Since our public debate in political circles tends to focus on what donors want or who is winning the political “gotcha” game, I thought it might be important to repeat some comments about macro trends for which we need to plan ahead. Looking forward from a report sanctioned by the World Economic Forum (WEF) and Organisation for Economic Cooperation and Development (OECD) that was done in 2008-09 timeframe, several macro trends were identified by leaders in business, education, foundations, and governments. Two are highlighted below.

First, a key concern is simply demographic and it has and will shape our economy and budgets for some time. The world population is aging. It is getting worse here in the US, but it is much worse in places like Japan and Greece, e.g.  In fact, a key reason Greece is struggling today is trying to fund financial commitments made to people who have already retired. You can address the benefit commitments to future retirees, but much of the liabilities owed are for people who have left the workforce and being funded by fewer relative workers per retiree.

This is hitting the US in our cities and states and will continue to do so. Just count the number of states who are grappling with serious underfunding issues on pensions and seeing higher retiree medical costs. It impacts our federal Social Security and Medicare programs as well, but with the earlier retirement opportunities in state pension plans, the cost impact is exacerbated there. With the tandem problem of communities not growing due to suburban flight and poor planning, a number of cities have had to declare bankruptcy. This why it is critical for all governmental pension and retiree medical  plan sponsors to address the future issues now so costs can be spread and mitigated.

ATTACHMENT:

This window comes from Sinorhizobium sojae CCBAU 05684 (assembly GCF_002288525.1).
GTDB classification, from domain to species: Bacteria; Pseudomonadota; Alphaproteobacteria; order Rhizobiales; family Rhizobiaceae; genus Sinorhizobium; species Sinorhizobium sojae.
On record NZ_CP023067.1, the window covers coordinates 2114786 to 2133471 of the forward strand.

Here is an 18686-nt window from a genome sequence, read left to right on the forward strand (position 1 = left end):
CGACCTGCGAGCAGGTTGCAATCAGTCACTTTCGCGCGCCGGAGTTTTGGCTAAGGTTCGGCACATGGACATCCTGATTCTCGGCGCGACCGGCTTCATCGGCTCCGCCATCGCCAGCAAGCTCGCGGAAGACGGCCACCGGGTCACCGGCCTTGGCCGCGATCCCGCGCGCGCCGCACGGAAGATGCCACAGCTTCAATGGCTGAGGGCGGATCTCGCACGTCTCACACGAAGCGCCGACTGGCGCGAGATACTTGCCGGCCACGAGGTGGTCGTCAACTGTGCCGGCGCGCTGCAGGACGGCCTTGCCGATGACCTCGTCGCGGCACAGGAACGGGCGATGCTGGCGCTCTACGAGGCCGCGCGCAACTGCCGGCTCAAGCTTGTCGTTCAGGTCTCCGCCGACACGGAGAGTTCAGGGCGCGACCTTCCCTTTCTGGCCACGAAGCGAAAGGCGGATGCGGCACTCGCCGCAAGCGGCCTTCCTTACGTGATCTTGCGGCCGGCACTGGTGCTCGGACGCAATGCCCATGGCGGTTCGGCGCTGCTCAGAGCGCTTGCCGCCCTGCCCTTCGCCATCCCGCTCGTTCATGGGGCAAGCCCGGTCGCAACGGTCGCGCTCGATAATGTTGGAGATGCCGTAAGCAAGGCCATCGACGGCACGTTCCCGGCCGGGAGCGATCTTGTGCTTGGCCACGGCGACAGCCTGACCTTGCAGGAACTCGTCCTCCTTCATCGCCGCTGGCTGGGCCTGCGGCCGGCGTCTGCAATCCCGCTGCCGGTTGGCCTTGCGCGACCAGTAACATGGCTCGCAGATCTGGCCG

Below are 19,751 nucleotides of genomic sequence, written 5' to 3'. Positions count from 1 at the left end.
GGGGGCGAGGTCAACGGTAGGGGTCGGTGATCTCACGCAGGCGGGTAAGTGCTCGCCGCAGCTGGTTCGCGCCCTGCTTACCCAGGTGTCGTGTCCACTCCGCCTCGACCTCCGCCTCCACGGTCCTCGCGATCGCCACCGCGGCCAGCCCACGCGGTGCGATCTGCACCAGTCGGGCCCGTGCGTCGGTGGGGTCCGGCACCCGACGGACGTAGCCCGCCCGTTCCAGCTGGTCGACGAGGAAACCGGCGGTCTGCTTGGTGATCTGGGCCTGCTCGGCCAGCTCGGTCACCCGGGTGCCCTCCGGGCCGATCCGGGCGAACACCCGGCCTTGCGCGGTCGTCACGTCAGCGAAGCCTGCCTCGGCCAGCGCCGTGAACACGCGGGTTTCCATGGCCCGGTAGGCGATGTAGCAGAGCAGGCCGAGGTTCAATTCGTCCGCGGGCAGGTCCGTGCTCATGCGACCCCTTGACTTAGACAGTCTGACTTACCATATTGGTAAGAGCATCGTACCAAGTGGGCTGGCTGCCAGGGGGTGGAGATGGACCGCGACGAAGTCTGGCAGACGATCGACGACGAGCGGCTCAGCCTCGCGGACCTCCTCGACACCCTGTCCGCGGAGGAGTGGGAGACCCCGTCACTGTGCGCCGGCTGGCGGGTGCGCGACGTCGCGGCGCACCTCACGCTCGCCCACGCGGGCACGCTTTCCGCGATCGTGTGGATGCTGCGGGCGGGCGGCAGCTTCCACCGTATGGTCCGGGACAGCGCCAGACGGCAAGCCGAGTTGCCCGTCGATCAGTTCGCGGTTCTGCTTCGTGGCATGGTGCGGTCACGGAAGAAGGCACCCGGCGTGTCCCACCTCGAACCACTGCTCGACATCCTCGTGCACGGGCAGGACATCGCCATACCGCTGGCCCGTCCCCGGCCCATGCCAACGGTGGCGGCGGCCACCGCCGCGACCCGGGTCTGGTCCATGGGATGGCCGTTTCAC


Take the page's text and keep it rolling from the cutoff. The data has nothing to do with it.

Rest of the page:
Second, a key macro trend that makes the above problem worse, not better, is we are an increasingly obese world.  Unlike the aging ranks, the US can lay claim to being the most obese country in the world. We are number one. This is one of the reasons we can lay claim to the most expensive healthcare system in the world. A former UK colleague, who helped companies with developing global health management plans, noted that the greatest export of the US is obesity. That was not meant to flatter us.

As a former actuary, I can tell you the medical cost rate for people in their fifties is generally 2 to 2 ½ times the medical cost rate of the average workforce.  The ratio goes up for older populations. Yet, as we have grown in size through obesity, we are even greater train wrecks waiting to happen. This is why it is critical we get as many people insured for healthcare as possible, so they can see doctors now, be prescribed treatment patterns, and attempt to ameliorate future health catastrophes. We spend a lot of time talking about and fighting cancers which is great, but heart disease will kill 10 times more people, especially women, who tend to ignore symptoms more so than men and wait longer to seek help. And, heart disease risk is heightened when patients are more obese.

There are other key macro trends noted within the WEF and OECD report. It is worth the read to understand other key drivers of our global economy. But, these two are overarching problems which we need to deal with now before they become worse, as the more we wait, the higher the cost impact.